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I chose a word to represent my hopes and plans for 2014 in homeschooling, blogging and family life: gentle.

I have been working on being more gentle all my life, but I will take things to a new level in 2014. My children have inspired me to go in that direction, as children often do to parents.

Where do I begin to explain how difficult this word is for me?

  • I’m Romanian. We are passionate, emotional, and action-oriented people. Gentleness does not come naturally.
  • I am goal-oriented and high-achieving.
  • They keep moving the goal posts on me. Translation: I am never satisfied with the status quo for more than a few days.
  • I have a Type A personality. I could not even type “gentle” above without making it bold. Sigh.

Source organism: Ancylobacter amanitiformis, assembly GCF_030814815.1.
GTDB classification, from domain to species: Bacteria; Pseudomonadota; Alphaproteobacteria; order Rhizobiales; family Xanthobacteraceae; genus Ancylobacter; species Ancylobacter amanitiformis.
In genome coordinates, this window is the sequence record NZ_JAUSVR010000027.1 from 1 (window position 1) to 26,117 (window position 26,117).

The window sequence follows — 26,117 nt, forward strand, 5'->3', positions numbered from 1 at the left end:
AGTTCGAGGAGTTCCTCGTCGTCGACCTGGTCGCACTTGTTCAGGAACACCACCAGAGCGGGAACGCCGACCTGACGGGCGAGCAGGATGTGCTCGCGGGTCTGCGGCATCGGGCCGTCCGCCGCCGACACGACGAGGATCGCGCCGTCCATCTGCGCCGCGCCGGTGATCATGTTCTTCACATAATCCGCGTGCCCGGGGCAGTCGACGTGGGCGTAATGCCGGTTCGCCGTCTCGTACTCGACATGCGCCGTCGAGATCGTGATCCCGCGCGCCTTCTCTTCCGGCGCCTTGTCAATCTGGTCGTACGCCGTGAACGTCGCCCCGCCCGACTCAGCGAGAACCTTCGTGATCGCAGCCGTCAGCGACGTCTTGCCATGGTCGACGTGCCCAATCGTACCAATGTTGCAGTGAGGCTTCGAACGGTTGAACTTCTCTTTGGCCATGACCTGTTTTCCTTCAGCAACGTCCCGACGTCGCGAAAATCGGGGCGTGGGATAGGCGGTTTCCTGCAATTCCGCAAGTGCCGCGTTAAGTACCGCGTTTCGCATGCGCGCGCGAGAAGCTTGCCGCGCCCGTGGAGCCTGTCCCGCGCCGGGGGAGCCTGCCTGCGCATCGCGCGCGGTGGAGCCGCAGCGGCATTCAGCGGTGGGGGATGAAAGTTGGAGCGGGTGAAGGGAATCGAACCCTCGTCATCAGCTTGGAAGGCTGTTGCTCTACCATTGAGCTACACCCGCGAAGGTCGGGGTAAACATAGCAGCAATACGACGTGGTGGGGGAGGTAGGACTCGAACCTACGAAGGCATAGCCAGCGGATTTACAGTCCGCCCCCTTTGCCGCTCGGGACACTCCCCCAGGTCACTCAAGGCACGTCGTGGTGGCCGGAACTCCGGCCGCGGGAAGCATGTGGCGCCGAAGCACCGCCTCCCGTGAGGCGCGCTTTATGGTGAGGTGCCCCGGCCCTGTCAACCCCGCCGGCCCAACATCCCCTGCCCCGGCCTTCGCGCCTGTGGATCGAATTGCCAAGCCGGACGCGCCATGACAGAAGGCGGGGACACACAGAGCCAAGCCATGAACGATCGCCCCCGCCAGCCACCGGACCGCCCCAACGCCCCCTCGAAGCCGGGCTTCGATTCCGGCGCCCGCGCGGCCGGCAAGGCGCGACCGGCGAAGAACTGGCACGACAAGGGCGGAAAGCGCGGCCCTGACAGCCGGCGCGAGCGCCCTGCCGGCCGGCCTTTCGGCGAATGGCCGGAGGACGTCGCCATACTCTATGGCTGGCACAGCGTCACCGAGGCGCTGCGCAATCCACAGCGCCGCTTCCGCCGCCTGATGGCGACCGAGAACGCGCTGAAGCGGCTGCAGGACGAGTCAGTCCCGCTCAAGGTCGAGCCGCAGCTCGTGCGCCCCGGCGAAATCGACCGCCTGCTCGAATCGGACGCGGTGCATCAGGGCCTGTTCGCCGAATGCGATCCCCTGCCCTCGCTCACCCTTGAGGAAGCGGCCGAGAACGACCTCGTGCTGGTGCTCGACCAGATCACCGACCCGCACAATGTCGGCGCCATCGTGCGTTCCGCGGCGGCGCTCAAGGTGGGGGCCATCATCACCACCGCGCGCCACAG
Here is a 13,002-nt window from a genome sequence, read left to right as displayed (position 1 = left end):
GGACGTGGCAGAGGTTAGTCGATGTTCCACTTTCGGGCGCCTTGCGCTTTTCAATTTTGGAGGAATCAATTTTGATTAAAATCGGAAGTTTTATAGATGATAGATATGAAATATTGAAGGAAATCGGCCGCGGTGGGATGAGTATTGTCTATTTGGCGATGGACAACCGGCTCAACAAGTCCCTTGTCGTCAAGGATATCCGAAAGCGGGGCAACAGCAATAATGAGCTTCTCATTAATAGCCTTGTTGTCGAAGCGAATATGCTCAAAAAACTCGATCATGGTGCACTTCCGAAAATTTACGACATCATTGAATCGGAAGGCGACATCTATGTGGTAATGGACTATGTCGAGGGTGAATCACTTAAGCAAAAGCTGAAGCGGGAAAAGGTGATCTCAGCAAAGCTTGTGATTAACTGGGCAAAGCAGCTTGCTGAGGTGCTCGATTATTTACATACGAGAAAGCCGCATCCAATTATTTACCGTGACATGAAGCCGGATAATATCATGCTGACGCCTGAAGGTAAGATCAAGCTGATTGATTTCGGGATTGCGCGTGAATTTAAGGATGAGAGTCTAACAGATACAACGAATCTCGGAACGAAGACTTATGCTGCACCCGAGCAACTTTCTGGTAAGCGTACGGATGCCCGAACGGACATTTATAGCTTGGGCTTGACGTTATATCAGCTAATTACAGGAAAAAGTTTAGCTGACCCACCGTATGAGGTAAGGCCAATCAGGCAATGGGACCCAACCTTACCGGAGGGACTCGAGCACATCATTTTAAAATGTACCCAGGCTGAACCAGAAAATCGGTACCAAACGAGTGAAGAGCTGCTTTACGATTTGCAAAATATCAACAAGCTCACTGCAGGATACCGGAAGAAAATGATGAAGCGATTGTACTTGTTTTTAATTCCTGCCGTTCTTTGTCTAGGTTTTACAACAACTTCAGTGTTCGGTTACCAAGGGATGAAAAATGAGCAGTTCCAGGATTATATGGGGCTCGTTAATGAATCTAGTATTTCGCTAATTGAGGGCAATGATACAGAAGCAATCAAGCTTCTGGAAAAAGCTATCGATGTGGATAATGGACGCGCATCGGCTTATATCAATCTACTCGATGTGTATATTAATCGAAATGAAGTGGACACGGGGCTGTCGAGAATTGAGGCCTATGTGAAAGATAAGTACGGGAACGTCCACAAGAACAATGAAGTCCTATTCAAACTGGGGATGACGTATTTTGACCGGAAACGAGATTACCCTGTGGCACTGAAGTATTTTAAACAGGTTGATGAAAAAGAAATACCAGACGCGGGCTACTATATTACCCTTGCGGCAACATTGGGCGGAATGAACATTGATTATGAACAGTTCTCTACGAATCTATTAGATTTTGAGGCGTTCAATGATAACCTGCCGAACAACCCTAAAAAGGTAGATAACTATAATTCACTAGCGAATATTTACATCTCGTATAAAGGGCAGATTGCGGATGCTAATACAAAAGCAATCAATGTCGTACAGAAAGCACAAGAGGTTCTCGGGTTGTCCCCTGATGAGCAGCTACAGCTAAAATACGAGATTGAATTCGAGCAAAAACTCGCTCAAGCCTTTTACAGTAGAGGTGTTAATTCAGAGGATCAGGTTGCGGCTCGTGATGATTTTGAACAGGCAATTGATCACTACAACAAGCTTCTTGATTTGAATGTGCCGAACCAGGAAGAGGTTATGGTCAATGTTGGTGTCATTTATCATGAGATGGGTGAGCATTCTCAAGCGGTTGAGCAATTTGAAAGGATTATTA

When I thought about what my word should be for 2014, I thought of my goals, of course. I have goals. I am in the process of reading not one, but two books on planning and getting things done. However, as ambitious as my plans are for 2014, nothing is as daring as reaching the mountain top of gentleness.

Butterflies on a flower. Gentleness exemplified.

“Oh! that gentleness! how far more potent is it than force!”
― Charlotte Brontë, Jane Eyre

Nothing is as important, either. What is gaining the whole world while trampling others in the process? So I decided that as long as I accomplish things without being gentle, I might as well not accomplish them.

And here’s the funny part:

My children are high-strung, hard-working, stubborn, and independent. The apple does not fall far from the tree.

I have found out that I can only guide them the way I like to be guided: gently. It’s an uphill battle which requires:

1. Lots of time spent with the One who is meek and lowly.

2. Numerous trips to the throne of mercy, asking for forgiveness.

3. Apologizing to my children every time I am not gentle.

4. Lots of courage to start the process all over again every day.